Israel wants members of the international community to cut ties with Iran until it changes its approach towards the former.
The Israeli ambassador to Nigeria, Michael Freeman, said this in Abuja while addressing journalists on Friday at an event to mark Holocaust Remembrance Day.
“We have a country who is openly speaking about the destruction of another country within the UN and I think the only way that we will ever make a difference is the rest of the international community clear that it is unacceptable… to say we will not have dealings with a country that is calling for the destruction of another,” Mr Freeman said this in his response to a question.
Mr Freeman said that until Iran recognises Israel as a legitimate member of the world, and stops its call to destroy Israel and its nuclear weapon threat, it should be excluded.
Israel has repeatedly claimed that Iran seeks nuclear weapons for military purposes, an allegation the latter denies. Iran has been under sanctions by global powers for its nuclear programme. A deal Iran signed with world powers including the US and EU on its nuclear programme was unilaterally terminated by the US during the Donald Trump presidency.
Israel, which supported the US decision to cancel the nuclear deal, is not a signatory to the nuclear non-proliferation treaty and has never admitted to owning nuclear weapons even though it is believed to possess some.
The rift between Israel and Iran dates back to 1979 after an Iranian revolution sacked the Shah of Iran who was an Israeli ally. An Islamic cleric, Ayatollah Khomeini, who took over the leadership of Iran was quoted as saying he wants Israel to disappear in order to liberate Jerusalem.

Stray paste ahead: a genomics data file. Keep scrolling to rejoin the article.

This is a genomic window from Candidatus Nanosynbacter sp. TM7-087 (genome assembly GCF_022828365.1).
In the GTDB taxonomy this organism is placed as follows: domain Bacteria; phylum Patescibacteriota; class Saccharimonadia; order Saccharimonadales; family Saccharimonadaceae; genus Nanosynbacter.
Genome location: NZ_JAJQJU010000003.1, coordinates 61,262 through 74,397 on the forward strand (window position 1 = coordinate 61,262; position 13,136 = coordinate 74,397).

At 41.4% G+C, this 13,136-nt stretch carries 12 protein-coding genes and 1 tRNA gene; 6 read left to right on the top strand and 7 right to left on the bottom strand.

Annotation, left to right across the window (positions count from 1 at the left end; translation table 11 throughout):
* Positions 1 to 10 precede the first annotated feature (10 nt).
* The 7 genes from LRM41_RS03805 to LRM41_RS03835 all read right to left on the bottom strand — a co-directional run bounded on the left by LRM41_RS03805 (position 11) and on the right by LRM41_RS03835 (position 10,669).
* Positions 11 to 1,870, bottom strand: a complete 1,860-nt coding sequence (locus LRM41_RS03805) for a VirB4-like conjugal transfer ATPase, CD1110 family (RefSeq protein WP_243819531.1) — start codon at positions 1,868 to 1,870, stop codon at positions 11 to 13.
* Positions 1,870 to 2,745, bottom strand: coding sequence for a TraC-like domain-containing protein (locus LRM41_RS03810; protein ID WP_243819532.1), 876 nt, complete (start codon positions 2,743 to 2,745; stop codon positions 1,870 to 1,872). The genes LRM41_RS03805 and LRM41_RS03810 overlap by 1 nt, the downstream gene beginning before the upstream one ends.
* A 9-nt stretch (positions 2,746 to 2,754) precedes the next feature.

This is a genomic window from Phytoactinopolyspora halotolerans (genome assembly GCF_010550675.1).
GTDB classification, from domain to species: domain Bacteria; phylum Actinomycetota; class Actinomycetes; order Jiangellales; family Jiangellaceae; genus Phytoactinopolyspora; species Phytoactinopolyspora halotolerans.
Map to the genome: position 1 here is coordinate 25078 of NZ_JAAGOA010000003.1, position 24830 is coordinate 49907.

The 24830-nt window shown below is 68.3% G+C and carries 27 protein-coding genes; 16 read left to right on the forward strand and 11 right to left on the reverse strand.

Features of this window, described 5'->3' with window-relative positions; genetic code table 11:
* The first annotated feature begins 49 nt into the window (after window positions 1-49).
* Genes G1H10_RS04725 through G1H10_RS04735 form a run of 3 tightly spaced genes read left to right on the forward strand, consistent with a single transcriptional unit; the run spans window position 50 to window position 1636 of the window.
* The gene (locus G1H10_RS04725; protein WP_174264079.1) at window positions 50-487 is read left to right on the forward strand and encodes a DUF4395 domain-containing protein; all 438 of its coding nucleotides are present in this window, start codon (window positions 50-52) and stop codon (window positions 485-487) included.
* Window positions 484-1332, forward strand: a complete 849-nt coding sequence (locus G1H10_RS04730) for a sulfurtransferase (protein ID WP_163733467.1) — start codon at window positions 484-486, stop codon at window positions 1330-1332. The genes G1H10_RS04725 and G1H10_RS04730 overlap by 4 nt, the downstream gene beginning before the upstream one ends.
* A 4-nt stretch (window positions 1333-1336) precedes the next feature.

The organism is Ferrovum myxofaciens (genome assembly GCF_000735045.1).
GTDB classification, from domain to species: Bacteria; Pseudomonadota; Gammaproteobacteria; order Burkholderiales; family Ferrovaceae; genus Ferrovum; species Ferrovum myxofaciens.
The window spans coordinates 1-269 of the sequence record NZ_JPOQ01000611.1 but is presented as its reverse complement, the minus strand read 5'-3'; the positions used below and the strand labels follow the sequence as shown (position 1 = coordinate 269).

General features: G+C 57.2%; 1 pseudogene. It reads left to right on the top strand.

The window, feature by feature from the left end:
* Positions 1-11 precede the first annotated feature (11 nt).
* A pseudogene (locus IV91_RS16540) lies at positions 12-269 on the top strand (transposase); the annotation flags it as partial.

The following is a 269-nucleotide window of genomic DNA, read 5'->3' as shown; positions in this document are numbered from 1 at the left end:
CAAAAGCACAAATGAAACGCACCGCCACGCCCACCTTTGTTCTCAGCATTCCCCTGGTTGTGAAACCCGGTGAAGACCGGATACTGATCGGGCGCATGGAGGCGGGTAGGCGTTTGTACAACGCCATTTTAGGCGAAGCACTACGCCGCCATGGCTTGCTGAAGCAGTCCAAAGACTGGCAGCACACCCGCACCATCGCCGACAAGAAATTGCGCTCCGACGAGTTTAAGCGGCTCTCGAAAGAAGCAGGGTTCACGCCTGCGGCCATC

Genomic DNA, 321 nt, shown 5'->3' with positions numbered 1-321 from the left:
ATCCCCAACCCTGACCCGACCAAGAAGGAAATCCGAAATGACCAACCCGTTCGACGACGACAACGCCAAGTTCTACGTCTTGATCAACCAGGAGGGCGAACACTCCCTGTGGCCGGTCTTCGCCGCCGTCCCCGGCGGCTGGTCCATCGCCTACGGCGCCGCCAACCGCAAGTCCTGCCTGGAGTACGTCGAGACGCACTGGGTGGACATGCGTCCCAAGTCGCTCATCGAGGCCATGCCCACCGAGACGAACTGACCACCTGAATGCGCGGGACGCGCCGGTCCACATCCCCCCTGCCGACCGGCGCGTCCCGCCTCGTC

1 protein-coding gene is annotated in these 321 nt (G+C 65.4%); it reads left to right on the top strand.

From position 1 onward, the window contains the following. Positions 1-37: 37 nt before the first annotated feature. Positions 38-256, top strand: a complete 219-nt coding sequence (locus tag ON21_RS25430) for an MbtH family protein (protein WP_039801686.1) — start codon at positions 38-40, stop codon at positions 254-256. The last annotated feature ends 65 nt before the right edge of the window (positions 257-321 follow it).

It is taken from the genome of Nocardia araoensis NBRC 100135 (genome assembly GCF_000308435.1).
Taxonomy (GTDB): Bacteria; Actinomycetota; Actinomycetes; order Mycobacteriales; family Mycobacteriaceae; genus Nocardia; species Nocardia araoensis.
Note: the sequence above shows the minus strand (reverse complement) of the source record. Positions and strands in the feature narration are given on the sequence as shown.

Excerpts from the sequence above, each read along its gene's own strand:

Iran has since refused to recognise Israel and has been a key ally of Palestinians who want their own country.
Holocaust Remembrance Day
Holocaust Remembrance Day is marked every 27 January to commemorate the date when the Auschwitz concentration camp was liberated by the Red Army in 1945.
The holocaust resulted in the murder of six million Jewish people as well as the Sinti and Roma, the people with disabilities, and countless others, between 1933 and 1945, by Nazi Germany, in an attempt to implement their “final solution” to the Jewish question.
The commemoration of Holocaust Remembrance Day was an initiative of the State of Israel and was established through the UN General Assembly resolution 60/7, eighteen years ago.
Holocaust was not inevitable
Speaking at the same event in Abuja, the UN Resident Coordinator in Nigeria, Matthias Schmale, noted that the holocaust, like any other genocide, was not inevitable.
“The Nazis moved from the discrimination of Jewish people to their annihilation because so few stood up and so few spoke out,” he said, adding that a deafening silence enabled their calculated cruelty and emboldened their murderous ambitions.
A similar message reverberated at the UN headquarters when UN Chief Antonio Guterres said “It was the deafening silence – both at home and abroad – that emboldened them. The alarm bells were ringing from the very beginning.”
He noted that hate speech and disinformation; contempt for human rights and the rule of law; glorification of violence and tales of racial supremacy, and disdain for democracy and diversity were at the centre of the holocaust.
“In remembering the Holocaust, we recognize threats to freedom, dignity, and humanity – including in our own time,” Mr Guterres said.
He added that the world must be more outspoken than it has ever been as the world contends with growing economic discontent and political instability, escalating white supremacists, terrorism, surging hate and religious bigotry.
The UN Chief said the world must never forget, nor allow others to ever forget, distort or deny the Holocaust.
Mr Schmale noted that the UN is at the forefront of making sure the world does not forget through its Holocaust Outreach Programme which has built a global network of educational resources, development programmes, film series, and exhibitions.
“We must go beyond remembrance, to ensure that younger generations know the history and apply the lessons of the Holocaust to the world of today,” he said.
The programme, he said, has helped share the stories of survivors, giving voice to this terrible warning from history, while informing audiences around the world.
“Today and every day, let us resolve to never again remain silent in the face of evil – and to always defend the dignity and rights of all,” Mr Guterres encouraged.
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